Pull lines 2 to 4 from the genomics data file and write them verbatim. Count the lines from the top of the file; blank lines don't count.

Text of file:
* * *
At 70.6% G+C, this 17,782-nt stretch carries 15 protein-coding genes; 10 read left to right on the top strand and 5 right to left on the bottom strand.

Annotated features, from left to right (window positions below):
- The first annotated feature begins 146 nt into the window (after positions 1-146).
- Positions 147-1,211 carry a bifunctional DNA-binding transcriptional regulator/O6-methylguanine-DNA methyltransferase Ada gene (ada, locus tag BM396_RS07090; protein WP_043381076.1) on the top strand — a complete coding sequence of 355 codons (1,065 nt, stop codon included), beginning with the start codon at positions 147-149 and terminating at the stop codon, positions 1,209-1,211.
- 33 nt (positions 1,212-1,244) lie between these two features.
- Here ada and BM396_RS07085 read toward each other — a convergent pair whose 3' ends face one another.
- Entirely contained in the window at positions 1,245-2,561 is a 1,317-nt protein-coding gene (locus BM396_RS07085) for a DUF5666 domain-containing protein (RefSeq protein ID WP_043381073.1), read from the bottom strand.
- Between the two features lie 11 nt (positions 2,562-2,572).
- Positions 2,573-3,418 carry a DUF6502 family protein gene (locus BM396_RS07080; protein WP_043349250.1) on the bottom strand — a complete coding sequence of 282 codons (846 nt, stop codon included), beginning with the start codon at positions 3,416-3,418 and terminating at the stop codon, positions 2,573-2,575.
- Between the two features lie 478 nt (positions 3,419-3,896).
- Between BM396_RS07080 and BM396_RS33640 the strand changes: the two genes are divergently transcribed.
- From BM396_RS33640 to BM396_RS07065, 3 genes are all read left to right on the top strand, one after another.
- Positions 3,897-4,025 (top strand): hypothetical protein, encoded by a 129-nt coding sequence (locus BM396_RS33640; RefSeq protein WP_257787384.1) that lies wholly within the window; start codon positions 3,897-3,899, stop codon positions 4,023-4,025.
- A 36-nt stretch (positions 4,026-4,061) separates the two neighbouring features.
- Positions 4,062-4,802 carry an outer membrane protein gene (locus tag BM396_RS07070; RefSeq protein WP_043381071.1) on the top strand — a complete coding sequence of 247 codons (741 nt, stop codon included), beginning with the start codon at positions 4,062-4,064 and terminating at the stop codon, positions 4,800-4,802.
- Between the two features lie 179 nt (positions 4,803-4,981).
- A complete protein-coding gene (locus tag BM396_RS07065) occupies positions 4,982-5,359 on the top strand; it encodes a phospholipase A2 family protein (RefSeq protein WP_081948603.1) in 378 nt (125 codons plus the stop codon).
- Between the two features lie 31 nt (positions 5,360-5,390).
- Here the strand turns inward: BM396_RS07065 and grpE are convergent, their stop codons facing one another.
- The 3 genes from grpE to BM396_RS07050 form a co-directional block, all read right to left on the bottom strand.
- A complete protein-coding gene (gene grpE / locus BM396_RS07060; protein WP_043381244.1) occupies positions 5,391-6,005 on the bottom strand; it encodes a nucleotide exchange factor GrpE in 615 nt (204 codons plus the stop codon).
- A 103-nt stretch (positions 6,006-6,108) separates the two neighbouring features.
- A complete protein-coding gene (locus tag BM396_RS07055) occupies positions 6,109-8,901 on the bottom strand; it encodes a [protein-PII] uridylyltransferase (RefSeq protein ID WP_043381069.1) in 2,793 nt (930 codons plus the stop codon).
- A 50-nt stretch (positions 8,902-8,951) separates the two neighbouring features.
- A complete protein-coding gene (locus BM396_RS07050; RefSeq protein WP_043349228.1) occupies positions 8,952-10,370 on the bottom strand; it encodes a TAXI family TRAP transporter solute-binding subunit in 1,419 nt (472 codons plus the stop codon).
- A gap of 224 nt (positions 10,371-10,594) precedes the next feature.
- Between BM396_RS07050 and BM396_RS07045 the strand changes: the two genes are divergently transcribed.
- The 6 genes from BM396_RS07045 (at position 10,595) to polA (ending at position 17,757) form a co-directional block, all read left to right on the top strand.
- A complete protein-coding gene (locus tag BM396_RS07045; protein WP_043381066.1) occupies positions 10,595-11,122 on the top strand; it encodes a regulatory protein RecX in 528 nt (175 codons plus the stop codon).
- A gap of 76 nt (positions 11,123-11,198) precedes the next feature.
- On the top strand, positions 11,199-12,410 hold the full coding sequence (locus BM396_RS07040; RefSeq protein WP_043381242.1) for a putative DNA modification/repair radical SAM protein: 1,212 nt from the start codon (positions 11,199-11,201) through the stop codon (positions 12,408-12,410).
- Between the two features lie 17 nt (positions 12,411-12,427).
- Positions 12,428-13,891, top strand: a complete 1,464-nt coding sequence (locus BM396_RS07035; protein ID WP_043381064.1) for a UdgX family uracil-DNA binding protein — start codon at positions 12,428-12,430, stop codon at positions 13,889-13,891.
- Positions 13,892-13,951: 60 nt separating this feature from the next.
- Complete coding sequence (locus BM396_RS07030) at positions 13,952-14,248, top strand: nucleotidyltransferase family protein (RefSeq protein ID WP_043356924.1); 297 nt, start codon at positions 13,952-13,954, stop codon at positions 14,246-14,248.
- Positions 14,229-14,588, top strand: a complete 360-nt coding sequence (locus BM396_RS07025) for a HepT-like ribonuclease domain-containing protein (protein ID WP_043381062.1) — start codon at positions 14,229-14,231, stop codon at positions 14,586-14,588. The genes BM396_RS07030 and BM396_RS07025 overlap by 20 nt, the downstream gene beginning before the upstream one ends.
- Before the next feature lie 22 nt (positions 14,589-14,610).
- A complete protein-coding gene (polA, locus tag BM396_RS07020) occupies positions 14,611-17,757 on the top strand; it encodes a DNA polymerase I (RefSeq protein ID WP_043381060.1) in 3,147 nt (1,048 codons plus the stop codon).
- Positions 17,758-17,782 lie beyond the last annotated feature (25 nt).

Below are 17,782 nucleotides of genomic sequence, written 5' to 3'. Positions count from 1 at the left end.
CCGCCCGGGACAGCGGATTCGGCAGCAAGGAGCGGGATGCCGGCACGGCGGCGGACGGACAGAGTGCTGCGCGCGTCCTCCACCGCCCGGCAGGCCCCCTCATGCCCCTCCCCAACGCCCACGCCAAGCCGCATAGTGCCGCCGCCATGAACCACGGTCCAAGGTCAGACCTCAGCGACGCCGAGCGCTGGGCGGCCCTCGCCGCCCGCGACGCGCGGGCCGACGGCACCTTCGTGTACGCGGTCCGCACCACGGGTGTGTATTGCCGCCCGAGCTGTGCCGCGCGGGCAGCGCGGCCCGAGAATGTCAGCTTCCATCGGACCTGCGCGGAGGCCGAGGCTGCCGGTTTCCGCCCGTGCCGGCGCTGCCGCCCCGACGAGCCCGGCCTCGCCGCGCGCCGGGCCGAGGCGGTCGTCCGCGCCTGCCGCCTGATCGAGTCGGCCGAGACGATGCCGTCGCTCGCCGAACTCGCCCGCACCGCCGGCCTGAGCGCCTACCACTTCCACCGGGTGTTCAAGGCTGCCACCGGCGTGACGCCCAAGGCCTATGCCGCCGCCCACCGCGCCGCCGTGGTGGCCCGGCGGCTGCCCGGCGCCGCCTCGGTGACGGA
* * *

Annotated features, from left to right (window positions below):
- The first annotated feature begins 146 nt into the window (after positions 1-146).
- Positions 147-1,211 carry a bifunctional DNA-binding transcriptional regulator/O6-methylguanine-DNA methyltransferase Ada gene (ada, locus tag BM396_RS07090; protein WP_043381076.1) on the top strand — a complete coding sequence of 355 codons (1,065 nt, stop codon included), beginning with the start codon at positions 147-149 and terminating at the stop codon, positions 1,209-1,211.